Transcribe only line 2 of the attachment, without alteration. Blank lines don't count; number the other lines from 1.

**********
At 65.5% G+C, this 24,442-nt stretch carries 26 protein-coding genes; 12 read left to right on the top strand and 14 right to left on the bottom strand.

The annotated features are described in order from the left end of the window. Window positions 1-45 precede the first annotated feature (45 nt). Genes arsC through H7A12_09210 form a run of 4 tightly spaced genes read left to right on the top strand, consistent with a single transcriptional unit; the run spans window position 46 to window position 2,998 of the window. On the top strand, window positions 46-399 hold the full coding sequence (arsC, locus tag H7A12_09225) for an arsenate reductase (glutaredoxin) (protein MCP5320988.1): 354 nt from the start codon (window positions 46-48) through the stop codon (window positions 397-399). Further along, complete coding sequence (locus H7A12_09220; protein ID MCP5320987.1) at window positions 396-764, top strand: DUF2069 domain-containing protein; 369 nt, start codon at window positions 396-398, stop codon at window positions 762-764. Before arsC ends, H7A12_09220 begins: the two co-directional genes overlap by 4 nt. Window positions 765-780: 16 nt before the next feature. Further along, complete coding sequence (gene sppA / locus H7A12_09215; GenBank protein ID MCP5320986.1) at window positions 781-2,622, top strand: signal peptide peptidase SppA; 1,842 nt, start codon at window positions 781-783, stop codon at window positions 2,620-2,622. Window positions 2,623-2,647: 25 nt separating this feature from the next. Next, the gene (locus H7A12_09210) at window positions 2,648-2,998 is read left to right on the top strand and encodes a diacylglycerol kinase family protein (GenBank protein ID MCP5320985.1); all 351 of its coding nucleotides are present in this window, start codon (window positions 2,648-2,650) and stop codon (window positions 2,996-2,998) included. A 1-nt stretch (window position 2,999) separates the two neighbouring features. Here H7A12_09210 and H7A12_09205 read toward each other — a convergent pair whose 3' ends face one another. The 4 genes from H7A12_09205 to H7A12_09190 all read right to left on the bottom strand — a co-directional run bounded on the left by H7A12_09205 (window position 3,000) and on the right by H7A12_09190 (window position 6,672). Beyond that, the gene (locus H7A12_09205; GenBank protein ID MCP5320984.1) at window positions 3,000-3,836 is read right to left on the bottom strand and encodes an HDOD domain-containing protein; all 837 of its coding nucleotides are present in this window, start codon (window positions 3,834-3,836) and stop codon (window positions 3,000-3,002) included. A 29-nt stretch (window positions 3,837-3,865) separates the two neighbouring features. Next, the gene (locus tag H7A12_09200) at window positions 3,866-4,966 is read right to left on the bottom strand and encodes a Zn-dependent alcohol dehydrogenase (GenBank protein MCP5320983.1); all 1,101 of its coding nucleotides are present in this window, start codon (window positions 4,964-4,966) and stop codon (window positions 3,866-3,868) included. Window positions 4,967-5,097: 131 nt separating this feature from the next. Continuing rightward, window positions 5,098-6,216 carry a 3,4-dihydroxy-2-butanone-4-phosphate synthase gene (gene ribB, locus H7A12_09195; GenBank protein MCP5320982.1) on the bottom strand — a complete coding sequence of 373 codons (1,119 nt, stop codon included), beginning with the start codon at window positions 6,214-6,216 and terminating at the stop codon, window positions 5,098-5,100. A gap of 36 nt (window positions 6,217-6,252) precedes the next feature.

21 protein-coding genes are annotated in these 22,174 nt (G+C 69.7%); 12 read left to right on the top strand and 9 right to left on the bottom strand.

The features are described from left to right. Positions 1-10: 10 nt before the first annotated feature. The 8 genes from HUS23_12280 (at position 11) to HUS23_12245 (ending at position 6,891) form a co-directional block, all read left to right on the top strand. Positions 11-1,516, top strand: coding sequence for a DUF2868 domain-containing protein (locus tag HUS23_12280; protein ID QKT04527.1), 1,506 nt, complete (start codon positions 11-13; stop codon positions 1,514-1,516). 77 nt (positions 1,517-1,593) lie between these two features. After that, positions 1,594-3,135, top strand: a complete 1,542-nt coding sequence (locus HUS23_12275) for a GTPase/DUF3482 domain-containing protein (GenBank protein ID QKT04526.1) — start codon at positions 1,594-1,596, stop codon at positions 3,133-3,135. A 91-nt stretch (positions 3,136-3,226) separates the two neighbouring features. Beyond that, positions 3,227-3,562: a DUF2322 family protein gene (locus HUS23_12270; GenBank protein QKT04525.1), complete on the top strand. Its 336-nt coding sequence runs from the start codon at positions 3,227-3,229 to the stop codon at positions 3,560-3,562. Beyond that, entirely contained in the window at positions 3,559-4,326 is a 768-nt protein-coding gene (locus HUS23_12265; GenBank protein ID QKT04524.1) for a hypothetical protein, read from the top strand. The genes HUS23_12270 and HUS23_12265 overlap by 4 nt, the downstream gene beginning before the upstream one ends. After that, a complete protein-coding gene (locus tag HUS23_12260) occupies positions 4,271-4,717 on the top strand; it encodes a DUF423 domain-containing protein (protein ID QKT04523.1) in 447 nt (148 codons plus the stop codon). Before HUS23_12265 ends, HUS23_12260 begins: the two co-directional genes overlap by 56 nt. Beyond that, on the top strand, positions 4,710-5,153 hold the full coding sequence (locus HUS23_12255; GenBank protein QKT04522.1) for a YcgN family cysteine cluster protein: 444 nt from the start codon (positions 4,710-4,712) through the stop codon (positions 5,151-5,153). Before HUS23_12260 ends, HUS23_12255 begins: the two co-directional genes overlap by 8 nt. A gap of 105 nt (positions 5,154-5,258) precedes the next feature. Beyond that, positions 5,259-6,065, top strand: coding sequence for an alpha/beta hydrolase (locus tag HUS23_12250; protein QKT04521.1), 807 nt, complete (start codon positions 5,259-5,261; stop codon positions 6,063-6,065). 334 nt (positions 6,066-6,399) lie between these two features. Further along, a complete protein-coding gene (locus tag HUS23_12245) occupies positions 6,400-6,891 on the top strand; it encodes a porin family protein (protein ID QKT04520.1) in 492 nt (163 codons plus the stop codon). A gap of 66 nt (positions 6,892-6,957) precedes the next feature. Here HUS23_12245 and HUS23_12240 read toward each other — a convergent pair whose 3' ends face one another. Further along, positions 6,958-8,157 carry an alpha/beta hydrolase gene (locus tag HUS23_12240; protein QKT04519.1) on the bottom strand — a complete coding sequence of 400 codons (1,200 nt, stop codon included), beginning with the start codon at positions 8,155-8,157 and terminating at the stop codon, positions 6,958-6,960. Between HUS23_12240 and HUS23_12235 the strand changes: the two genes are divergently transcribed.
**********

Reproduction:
The annotated features are described in order from the left end of the window. Window positions 1-45 precede the first annotated feature (45 nt). Genes arsC through H7A12_09210 form a run of 4 tightly spaced genes read left to right on the top strand, consistent with a single transcriptional unit; the run spans window position 46 to window position 2,998 of the window. On the top strand, window positions 46-399 hold the full coding sequence (arsC, locus tag H7A12_09225) for an arsenate reductase (glutaredoxin) (protein MCP5320988.1): 354 nt from the start codon (window positions 46-48) through the stop codon (window positions 397-399). Further along, complete coding sequence (locus H7A12_09220; protein ID MCP5320987.1) at window positions 396-764, top strand: DUF2069 domain-containing protein; 369 nt, start codon at window positions 396-398, stop codon at window positions 762-764. Before arsC ends, H7A12_09220 begins: the two co-directional genes overlap by 4 nt. Window positions 765-780: 16 nt before the next feature. Further along, complete coding sequence (gene sppA / locus H7A12_09215; GenBank protein ID MCP5320986.1) at window positions 781-2,622, top strand: signal peptide peptidase SppA; 1,842 nt, start codon at window positions 781-783, stop codon at window positions 2,620-2,622. Window positions 2,623-2,647: 25 nt separating this feature from the next. Next, the gene (locus H7A12_09210) at window positions 2,648-2,998 is read left to right on the top strand and encodes a diacylglycerol kinase family protein (GenBank protein ID MCP5320985.1); all 351 of its coding nucleotides are present in this window, start codon (window positions 2,648-2,650) and stop codon (window positions 2,996-2,998) included. A 1-nt stretch (window position 2,999) separates the two neighbouring features. Here H7A12_09210 and H7A12_09205 read toward each other — a convergent pair whose 3' ends face one another. The 4 genes from H7A12_09205 to H7A12_09190 all read right to left on the bottom strand — a co-directional run bounded on the left by H7A12_09205 (window position 3,000) and on the right by H7A12_09190 (window position 6,672). Beyond that, the gene (locus H7A12_09205; GenBank protein ID MCP5320984.1) at window positions 3,000-3,836 is read right to left on the bottom strand and encodes an HDOD domain-containing protein; all 837 of its coding nucleotides are present in this window, start codon (window positions 3,834-3,836) and stop codon (window positions 3,000-3,002) included. A 29-nt stretch (window positions 3,837-3,865) separates the two neighbouring features. Next, the gene (locus tag H7A12_09200) at window positions 3,866-4,966 is read right to left on the bottom strand and encodes a Zn-dependent alcohol dehydrogenase (GenBank protein MCP5320983.1); all 1,101 of its coding nucleotides are present in this window, start codon (window positions 4,964-4,966) and stop codon (window positions 3,866-3,868) included. Window positions 4,967-5,097: 131 nt separating this feature from the next. Continuing rightward, window positions 5,098-6,216 carry a 3,4-dihydroxy-2-butanone-4-phosphate synthase gene (gene ribB, locus H7A12_09195; GenBank protein MCP5320982.1) on the bottom strand — a complete coding sequence of 373 codons (1,119 nt, stop codon included), beginning with the start codon at window positions 6,214-6,216 and terminating at the stop codon, window positions 5,098-5,100. A gap of 36 nt (window positions 6,217-6,252) precedes the next feature.